Often, after making a purchase at a retailer, the cashier will indicate that if you fill out a survey online you will receive a coupon in return. (In some cases, you might be entered into a random drawing for a product or gift card.) The receipt typically contains a code to enter when you log onto the online survey site. Once you're at the website, survey questions typically involve the experience you had shopping at the store.
But what if someone other than the initial customer finds a retail receipt and subsequently completes the referenced survey and obtains a coupon or other related incentive for doing so? That's what P.B., a reader from Charlotte, N.C., wants to know.
"Is this ethical," he asks.
Judging from the popularity of such television shows as "Extreme Couponing" and the massive number of coupon strategy websites that exist, using coupons appears to be a popular art form for many. Some of these online coupon sites report that local stores selling the Sunday newspaper - in which many print coupons continue to be inserted - have started keeping the newspapers behind the counter so customers aren't tempted to take more of their share of coupon inserts. For the record, taking inserts from a newspaper you don't buy would be wrong.
Coupon swap clubs have also cropped up where coupon-ers trade what they don't need and collect what they do need with others committed to the craft.
There also seems to be some sort of coupon-ing etiquette practiced by some shoppers. If they hold a coupon that's about to expire in a day or so, they often leave the coupon by the product in the store so someone else might use it - a sort of paying it forward practice. Thank you to whoever left the $1 off coupon for Olivio in my supermarket a few weeks back.
And couponing is just a practical way of life for many families trying to keep their growing kids fed, clothed and shod.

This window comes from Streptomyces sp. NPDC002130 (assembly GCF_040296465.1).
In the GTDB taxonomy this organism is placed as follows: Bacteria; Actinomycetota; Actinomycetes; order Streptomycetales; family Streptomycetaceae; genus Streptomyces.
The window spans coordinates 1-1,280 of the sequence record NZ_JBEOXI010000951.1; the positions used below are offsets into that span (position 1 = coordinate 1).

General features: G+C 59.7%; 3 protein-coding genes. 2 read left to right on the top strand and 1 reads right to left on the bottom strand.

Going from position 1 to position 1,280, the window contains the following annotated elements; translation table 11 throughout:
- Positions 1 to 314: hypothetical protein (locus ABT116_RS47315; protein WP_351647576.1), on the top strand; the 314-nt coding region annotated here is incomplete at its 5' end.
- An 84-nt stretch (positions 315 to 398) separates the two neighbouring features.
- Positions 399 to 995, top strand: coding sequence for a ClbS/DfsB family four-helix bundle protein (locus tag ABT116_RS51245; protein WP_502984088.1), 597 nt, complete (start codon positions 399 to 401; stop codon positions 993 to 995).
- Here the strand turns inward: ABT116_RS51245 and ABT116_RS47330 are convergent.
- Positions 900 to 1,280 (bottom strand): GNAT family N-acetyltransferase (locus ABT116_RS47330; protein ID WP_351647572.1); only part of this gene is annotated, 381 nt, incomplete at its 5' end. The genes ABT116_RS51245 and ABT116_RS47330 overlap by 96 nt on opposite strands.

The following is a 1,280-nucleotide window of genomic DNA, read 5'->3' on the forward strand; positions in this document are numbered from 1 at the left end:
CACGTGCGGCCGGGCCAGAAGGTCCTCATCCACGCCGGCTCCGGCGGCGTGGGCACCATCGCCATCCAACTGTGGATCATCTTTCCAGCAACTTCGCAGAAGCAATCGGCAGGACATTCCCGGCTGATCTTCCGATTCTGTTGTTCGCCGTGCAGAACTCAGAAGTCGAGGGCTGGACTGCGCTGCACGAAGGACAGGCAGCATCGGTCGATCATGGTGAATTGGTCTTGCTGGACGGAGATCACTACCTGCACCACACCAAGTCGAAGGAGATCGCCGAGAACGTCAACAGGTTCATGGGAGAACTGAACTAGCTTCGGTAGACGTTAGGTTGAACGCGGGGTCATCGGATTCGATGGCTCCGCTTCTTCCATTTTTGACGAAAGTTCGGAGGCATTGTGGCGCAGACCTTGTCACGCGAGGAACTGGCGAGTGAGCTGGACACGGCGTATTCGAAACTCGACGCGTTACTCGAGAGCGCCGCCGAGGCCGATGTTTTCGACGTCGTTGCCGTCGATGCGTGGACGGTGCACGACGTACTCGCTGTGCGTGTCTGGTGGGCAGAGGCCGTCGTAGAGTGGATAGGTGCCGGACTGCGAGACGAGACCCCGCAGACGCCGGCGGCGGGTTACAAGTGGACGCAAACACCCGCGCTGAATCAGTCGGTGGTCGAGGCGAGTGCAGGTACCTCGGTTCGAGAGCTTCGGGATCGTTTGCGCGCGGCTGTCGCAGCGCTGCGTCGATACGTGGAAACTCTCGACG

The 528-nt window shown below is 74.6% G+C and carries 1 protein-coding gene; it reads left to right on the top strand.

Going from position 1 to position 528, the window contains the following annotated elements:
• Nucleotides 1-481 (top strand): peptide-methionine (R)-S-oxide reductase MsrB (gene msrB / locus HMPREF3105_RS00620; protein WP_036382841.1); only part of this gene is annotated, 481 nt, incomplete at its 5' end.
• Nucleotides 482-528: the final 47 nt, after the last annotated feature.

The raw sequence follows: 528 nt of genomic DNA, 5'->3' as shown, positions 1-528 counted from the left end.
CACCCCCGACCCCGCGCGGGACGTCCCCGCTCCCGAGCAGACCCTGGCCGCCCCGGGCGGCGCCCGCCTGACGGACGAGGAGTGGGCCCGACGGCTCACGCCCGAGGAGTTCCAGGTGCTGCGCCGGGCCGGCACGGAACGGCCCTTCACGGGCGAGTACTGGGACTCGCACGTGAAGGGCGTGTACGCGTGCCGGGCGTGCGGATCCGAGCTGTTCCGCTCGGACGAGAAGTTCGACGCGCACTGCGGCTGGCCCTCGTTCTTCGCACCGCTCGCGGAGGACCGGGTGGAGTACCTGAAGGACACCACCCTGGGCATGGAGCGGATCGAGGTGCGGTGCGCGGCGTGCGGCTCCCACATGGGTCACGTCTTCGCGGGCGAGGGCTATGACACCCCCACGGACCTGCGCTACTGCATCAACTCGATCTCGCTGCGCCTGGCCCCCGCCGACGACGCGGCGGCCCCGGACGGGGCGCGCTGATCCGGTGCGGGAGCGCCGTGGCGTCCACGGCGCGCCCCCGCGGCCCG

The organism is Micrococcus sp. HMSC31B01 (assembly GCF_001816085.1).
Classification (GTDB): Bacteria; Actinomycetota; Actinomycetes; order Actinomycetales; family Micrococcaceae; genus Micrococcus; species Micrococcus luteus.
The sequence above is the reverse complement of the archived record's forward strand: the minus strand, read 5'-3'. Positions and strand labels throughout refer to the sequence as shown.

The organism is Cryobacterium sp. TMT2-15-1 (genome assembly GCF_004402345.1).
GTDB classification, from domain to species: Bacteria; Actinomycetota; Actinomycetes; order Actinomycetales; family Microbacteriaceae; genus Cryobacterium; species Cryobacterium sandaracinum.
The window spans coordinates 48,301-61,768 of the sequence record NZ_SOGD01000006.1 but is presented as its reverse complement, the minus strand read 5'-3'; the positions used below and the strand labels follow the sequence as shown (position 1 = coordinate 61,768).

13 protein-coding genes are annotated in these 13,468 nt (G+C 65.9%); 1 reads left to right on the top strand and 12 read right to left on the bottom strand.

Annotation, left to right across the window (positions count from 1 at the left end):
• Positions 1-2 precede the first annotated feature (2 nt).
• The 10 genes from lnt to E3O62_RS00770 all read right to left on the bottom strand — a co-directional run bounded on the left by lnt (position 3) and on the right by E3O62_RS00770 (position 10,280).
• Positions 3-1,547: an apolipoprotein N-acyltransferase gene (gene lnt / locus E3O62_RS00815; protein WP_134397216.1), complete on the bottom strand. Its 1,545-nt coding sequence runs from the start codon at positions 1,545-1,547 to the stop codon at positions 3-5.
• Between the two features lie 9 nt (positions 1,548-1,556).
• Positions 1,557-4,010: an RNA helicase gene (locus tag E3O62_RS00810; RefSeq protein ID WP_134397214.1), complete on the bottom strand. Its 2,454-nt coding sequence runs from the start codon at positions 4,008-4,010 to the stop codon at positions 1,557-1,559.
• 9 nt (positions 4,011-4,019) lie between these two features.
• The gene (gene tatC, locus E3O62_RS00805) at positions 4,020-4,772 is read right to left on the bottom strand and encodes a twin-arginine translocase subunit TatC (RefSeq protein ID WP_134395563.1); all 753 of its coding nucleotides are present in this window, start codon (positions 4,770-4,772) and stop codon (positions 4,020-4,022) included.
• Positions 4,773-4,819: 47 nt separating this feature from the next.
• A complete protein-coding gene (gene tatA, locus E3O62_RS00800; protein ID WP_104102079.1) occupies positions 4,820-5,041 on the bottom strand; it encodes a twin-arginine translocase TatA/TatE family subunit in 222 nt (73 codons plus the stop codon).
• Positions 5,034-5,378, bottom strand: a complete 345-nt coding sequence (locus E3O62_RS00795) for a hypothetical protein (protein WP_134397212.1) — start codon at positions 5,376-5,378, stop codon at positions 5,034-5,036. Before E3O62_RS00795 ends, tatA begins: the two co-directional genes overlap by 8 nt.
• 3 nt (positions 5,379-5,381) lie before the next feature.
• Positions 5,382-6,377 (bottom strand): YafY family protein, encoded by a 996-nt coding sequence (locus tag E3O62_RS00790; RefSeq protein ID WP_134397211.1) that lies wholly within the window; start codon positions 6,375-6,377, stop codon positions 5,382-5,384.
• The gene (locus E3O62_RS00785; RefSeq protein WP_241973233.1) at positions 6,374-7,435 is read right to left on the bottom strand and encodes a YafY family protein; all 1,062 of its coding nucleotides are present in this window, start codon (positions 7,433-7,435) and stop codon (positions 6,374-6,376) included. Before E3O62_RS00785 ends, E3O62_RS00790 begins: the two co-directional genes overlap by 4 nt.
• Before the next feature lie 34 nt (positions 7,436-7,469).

But while P.B.'s situation ultimately may involve receiving a coupon that someone else might initially have used, it differs significantly from any of these scenarios. While it's perfectly fine to give someone tips on how to use coupons for maximum effectiveness, to share coupons with someone else, or even to fill out a survey and give a coupon received for doing so to someone else, it's not OK to pretend to be someone else to receive a coupon.
The retail store receipt asks for questions that are specific to that shopper's experience in the store. Since the finder of the receipt did not have that experience, filling out the survey would be a misrepresentation of an experience he did not have. So no, P.B., lying to potentially receive a coupon is not ethical.
If someone else's retail receipt with a request to fill out an online survey in exchange for a coupon is found, the right thing is either to return the receipt to the store's service counter or to throw the coupon in the trash. Finding a coupon to get a break on a product's price can be a good thing. But stick to the plenty of above-board ways there are to do so.
Jeffrey L. Seglin, author of The Right Thing: Conscience, Profit and Personal Responsibility in Today's Business and The Good, the Bad, and Your Business: Choosing Right When Ethical Dilemmas Pull You Apart, is a lecturer in public policy and director of the communications program at Harvard's Kennedy School.
Follow him on Twitter: @jseglin
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(c) 2014 JEFFREY L. SEGLIN. Distributed by TRIBUNECONTENT AGENCY, LLC.